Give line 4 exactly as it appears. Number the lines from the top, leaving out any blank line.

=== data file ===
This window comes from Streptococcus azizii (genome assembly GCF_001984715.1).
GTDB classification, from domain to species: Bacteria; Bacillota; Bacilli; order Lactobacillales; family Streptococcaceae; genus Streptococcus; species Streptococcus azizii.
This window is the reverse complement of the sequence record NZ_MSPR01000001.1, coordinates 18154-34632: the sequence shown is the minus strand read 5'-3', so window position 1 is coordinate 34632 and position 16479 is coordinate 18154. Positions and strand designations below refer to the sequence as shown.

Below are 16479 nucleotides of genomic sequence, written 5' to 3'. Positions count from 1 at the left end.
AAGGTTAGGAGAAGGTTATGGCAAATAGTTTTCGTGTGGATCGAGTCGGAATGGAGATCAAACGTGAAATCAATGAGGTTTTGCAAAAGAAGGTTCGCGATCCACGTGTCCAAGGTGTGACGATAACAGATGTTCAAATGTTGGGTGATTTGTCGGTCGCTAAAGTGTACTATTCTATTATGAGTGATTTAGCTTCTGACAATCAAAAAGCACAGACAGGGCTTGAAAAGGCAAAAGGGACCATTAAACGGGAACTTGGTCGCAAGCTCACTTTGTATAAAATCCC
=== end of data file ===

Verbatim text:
Below are 16479 nucleotides of genomic sequence, written 5' to 3'. Positions count from 1 at the left end.